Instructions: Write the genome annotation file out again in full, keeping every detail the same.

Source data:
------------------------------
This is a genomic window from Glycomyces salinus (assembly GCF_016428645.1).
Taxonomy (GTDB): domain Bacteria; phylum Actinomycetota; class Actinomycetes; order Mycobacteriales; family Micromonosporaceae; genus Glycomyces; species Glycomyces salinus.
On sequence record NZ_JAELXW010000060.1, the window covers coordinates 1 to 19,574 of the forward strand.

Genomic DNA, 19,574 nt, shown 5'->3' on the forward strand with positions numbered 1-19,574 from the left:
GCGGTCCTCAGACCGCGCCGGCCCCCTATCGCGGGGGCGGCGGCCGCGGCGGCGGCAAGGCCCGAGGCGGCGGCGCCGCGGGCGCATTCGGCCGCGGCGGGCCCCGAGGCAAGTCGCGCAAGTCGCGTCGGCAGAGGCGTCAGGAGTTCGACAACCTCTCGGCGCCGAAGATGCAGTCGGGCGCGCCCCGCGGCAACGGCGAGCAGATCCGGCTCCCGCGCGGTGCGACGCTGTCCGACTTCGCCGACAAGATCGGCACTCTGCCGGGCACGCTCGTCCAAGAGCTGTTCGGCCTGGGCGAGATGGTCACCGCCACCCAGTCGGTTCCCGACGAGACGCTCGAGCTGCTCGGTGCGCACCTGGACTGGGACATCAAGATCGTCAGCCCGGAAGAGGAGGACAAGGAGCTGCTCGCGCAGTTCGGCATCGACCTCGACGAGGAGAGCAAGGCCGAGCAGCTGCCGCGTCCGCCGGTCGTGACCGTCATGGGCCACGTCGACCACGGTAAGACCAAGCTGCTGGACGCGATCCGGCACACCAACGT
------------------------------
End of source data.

This is a genomic window from Glycomyces salinus (assembly GCF_016428645.1).
Taxonomy (GTDB): domain Bacteria; phylum Actinomycetota; class Actinomycetes; order Mycobacteriales; family Micromonosporaceae; genus Glycomyces; species Glycomyces salinus.
On sequence record NZ_JAELXW010000060.1, the window covers coordinates 1 to 19,574 of the forward strand.

Genomic DNA, 19,574 nt, shown 5'->3' on the forward strand with positions numbered 1-19,574 from the left:
GCGGTCCTCAGACCGCGCCGGCCCCCTATCGCGGGGGCGGCGGCCGCGGCGGCGGCAAGGCCCGAGGCGGCGGCGCCGCGGGCGCATTCGGCCGCGGCGGGCCCCGAGGCAAGTCGCGCAAGTCGCGTCGGCAGAGGCGTCAGGAGTTCGACAACCTCTCGGCGCCGAAGATGCAGTCGGGCGCGCCCCGCGGCAACGGCGAGCAGATCCGGCTCCCGCGCGGTGCGACGCTGTCCGACTTCGCCGACAAGATCGGCACTCTGCCGGGCACGCTCGTCCAAGAGCTGTTCGGCCTGGGCGAGATGGTCACCGCCACCCAGTCGGTTCCCGACGAGACGCTCGAGCTGCTCGGTGCGCACCTGGACTGGGACATCAAGATCGTCAGCCCGGAAGAGGAGGACAAGGAGCTGCTCGCGCAGTTCGGCATCGACCTCGACGAGGAGAGCAAGGCCGAGCAGCTGCCGCGTCCGCCGGTCGTGACCGTCATGGGCCACGTCGACCACGGTAAGACCAAGCTGCTGGACGCGATCCGGCACACCAACGT